A constant Chinese Loess Plateau dust source since the Late Miocene

This is a Preprint and has not been peer reviewed. The published version of this Preprint is available: https://doi.org/10.1016/j.quascirev.2019.106042. This is version 2 of this Preprint.


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Anna Bird, Ian Millar, Tanja Rodenburg, Thomas Stevens, Martin Rittner, Pieter Vermeesch, Huayu Lu


The Pliocene-Pleistocene boundary marks a major change in global climate and East Asian monsoon dynamic. However, the role of the global atmospheric dust-cycle over this time is unclear; in particular, whether, changes in the dust cycle influenced climate change, or resulted from it. Chinese loess records past dust-cycle history and the influences of aridification and monsoon circulation over the last 40 Ma. Previous work on the Chinese Loess Plateau argue over whether changes in dust source occur at the Pliocene-Pleistocene boundary, or at 1.2 Ma, despite these intervals marking major shifts in monsoon dynamics (Ding et al., 2000; Lu, 2015). We present Sr, Nd and Hf isotope data from multiple sites and show that dust source largely remains unchanged across these boundaries. Shifts in geochemistry are due to changes in grain-size and weathering. These tracer isotopes show that dust was dominantly sourced from the Northern Tibetan Plateau, with some input from the local bedrock. This shows that a major established and constant dust source on the Tibetan Plateau has been active and unchanged since late Miocene, despite dramatically changing climate conditions. Changes in loess accumulation are a function of climate change in Tibetan Plateau source regions rather than effects from increased aridification over the Pliocene-Pleistocene boundary.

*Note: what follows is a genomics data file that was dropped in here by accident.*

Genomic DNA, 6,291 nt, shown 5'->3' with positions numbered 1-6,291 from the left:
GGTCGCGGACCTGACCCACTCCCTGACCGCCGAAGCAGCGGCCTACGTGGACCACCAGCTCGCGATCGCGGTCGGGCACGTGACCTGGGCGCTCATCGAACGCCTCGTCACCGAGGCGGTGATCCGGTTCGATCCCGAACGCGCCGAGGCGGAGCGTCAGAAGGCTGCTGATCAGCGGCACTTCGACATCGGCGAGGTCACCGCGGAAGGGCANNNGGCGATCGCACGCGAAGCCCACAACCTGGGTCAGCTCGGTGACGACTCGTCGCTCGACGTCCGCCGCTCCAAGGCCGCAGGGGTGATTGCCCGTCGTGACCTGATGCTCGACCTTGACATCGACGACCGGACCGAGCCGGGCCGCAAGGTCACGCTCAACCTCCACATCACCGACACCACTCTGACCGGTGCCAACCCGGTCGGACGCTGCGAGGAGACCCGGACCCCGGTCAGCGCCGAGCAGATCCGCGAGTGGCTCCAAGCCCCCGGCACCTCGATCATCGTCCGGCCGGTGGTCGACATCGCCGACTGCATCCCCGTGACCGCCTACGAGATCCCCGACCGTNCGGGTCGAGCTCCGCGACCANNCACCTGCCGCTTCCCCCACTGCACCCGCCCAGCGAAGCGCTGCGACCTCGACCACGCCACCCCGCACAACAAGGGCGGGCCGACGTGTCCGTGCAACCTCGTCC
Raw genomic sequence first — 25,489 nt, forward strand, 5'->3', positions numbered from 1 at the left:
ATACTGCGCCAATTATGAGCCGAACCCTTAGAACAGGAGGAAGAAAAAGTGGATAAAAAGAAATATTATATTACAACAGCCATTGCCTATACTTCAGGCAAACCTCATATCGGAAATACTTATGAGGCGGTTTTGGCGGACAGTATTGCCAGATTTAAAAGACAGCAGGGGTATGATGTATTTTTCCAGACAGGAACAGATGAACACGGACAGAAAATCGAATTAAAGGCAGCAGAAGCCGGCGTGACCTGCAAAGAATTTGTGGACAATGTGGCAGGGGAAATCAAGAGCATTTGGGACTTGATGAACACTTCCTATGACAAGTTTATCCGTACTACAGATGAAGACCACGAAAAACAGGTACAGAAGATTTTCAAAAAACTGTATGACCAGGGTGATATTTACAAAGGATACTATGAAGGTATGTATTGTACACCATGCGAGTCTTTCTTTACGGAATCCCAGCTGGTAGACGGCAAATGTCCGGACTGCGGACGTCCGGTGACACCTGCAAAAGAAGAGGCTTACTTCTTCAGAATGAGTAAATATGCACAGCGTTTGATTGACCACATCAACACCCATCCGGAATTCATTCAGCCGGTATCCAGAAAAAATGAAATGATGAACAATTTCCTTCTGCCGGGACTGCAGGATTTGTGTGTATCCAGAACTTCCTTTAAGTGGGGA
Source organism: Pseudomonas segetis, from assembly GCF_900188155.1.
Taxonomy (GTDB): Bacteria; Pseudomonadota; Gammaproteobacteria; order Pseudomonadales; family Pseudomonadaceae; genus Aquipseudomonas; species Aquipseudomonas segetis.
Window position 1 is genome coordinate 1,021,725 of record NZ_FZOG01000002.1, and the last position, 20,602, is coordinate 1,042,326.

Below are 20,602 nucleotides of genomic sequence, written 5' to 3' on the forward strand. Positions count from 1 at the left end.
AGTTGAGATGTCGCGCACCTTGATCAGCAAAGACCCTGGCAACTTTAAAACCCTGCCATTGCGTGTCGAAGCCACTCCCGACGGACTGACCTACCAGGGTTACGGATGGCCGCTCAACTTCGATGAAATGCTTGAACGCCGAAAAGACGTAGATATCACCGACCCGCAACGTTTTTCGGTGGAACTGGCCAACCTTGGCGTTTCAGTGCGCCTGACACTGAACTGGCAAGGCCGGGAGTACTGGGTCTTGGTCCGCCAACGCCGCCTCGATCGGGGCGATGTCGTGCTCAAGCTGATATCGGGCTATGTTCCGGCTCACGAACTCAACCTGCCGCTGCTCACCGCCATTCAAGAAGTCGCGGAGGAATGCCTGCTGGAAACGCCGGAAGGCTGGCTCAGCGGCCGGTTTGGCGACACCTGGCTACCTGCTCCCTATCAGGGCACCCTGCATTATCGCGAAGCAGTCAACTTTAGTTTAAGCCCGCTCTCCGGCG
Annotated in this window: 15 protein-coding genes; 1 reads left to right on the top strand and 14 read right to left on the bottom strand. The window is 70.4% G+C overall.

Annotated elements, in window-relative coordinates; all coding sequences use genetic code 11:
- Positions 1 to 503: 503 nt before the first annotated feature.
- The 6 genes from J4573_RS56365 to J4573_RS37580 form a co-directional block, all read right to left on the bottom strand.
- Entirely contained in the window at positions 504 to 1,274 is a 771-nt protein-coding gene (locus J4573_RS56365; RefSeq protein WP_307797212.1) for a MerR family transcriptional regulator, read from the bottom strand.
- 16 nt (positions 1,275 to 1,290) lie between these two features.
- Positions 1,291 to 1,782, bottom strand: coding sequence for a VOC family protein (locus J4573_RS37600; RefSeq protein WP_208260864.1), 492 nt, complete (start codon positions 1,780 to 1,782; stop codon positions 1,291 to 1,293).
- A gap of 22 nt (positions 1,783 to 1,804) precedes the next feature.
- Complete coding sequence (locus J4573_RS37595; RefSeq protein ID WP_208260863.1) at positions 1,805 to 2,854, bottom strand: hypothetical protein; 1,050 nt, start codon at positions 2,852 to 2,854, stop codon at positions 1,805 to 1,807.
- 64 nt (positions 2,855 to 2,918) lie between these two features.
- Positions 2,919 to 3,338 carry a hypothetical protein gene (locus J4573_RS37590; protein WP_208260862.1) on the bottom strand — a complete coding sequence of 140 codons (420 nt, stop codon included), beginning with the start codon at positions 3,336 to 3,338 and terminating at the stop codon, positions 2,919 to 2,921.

Earth Sciences, Geochemistry, Geology, Physical Sciences and Mathematics


Quaternary, China, Loess, Neogene, Palaeoclimate, Radiogenic isotopes


Published: 2019-05-30 15:38

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CC BY Attribution 4.0 International

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